The track up the middle of O’Donohues, which was part of an autumn burn, proved to be quite spectacular.
Our first sighting was an uncommon plant which usually only grows after fire Kopata Pelargonium inodorum. This looks extremely similar to the common and more robust Austral Stork’s-bill P. australe, with clusters of pink flowers with red marking, but has smaller leaves.
We saw a range of small plants as we slowly climbed up the hill, for example Bent Goodenia Goodenia geniculata, with its irregular five-petalled yellow flowers, and the white clustered flowers of Common Rice-flower Pimelia humilis. Also Milkmaids Burchardia umbellata, with attractive clusters of white sweetly scented-flowers, many with the pink three-chambered capsules developing. Bluebells, mostly the Tall Wahlenbergia Wahlenbergia Stricta subsp. stricta, were swaying on their slender stems.
We only saw three orchids, but they were all healthy specimens of the Mantis Orchid Caladenia tentaculata.
Then suddenly we were confronted with a stunning display of tall Grasstrees Xanthorrhoea spikes covered in creamy-white flowers, some spikes being twisted and contorted into amazing shapes.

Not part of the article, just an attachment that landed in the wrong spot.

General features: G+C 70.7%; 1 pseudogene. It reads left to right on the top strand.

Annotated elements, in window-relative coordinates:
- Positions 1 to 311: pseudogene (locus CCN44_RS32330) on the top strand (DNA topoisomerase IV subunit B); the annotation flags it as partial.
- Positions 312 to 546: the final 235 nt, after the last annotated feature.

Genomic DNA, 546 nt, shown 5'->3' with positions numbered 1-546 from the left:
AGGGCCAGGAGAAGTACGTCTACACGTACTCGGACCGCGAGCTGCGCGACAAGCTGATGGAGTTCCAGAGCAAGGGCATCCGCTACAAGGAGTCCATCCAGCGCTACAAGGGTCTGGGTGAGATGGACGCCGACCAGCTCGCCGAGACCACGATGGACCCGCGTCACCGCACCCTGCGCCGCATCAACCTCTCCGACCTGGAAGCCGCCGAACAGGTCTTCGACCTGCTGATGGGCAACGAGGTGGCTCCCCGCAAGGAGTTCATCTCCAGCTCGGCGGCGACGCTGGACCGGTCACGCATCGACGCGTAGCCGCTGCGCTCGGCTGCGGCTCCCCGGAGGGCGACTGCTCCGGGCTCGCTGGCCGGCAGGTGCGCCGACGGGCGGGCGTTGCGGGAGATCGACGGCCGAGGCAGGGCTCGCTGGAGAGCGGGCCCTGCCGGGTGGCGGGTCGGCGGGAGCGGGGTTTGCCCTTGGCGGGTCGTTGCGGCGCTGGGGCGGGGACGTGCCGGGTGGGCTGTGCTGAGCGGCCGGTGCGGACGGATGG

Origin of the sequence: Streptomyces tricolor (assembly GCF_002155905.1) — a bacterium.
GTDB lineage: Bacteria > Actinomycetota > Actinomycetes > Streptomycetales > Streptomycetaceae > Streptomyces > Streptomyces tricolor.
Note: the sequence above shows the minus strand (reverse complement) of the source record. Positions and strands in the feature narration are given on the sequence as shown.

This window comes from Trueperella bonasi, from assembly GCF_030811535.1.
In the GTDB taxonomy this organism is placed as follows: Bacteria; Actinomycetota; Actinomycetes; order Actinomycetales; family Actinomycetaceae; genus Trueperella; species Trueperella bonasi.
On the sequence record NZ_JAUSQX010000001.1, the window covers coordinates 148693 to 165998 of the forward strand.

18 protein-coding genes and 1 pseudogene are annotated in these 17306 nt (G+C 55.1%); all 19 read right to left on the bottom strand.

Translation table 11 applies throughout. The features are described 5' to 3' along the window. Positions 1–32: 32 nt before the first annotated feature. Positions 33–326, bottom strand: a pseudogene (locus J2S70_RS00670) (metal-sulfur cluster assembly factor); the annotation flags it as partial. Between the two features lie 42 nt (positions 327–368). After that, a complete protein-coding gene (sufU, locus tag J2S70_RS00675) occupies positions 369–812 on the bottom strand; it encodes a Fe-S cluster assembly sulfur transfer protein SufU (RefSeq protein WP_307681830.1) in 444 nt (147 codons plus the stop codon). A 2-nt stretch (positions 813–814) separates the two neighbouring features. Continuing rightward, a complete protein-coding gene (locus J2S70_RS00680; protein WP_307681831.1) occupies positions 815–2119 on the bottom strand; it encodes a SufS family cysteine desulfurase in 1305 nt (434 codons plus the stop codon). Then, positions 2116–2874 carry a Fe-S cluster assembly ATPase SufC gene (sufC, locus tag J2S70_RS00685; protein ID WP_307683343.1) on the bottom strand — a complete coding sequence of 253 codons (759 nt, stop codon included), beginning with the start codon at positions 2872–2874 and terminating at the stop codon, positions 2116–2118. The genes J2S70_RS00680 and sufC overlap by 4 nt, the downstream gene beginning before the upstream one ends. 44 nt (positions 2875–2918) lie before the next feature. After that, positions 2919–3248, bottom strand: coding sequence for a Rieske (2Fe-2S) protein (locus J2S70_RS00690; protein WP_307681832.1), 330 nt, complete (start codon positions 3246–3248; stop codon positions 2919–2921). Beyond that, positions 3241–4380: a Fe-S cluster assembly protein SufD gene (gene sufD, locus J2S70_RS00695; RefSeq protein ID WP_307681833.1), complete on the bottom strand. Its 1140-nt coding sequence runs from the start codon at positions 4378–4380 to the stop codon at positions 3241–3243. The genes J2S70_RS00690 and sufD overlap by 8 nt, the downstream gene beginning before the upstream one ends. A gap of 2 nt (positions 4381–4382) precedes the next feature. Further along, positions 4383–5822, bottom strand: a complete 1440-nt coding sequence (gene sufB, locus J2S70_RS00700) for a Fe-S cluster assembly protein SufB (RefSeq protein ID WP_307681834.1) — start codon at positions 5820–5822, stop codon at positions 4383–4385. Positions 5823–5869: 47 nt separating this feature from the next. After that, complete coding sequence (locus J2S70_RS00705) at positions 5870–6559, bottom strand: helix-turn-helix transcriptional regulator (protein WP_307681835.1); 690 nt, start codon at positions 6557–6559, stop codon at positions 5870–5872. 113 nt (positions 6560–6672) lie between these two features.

Scores of bees were buzzing around them, also a gorgeous moth and a Red Wattlebird, all enjoying the bounty.
Moth on Grasstree
We were reluctant to move on, but further on there was a small bush of the rare Grey Everlasting Ozothamnusobcordatus, growing almost over the pathway. The clusters of bright-yellow flowers stood out amongst the small green leaves. The undersurfaces were pale grey-green, which explained the name.
We should have gone a bit further as the next day I saw several areas scattered with the glorious cornflower-blue domed heads of Blue Pincushion Brunonia australis. The pincushion effect is made by the protruding pale or yellow styles.
On our return down the track beside the houses there were areas of the prostate white flowers of Small-fruit Fan-flower Scaevola albida. There was great excitement over a rare plant, which most of us had never seen, Tangled Bedstraw Galium australe. It was almost hidden in the undergrowth and, in truth, is a most uninteresting looking plant with small clusters of tiny cream flowers. The oblong leaves grow in a ring of four around the hairy scrambling stems…so easy to miss, and hard to photograph.
A nice finish was the sight of a couple of small specimens of the ever delightful Dwarf Wedge-pea, or Red-riding-hood Pea Gompholobium ecostatum.
There are a number of wonderful local Friends Groups that provide ANGAIR members and the community with opportunities for involvement.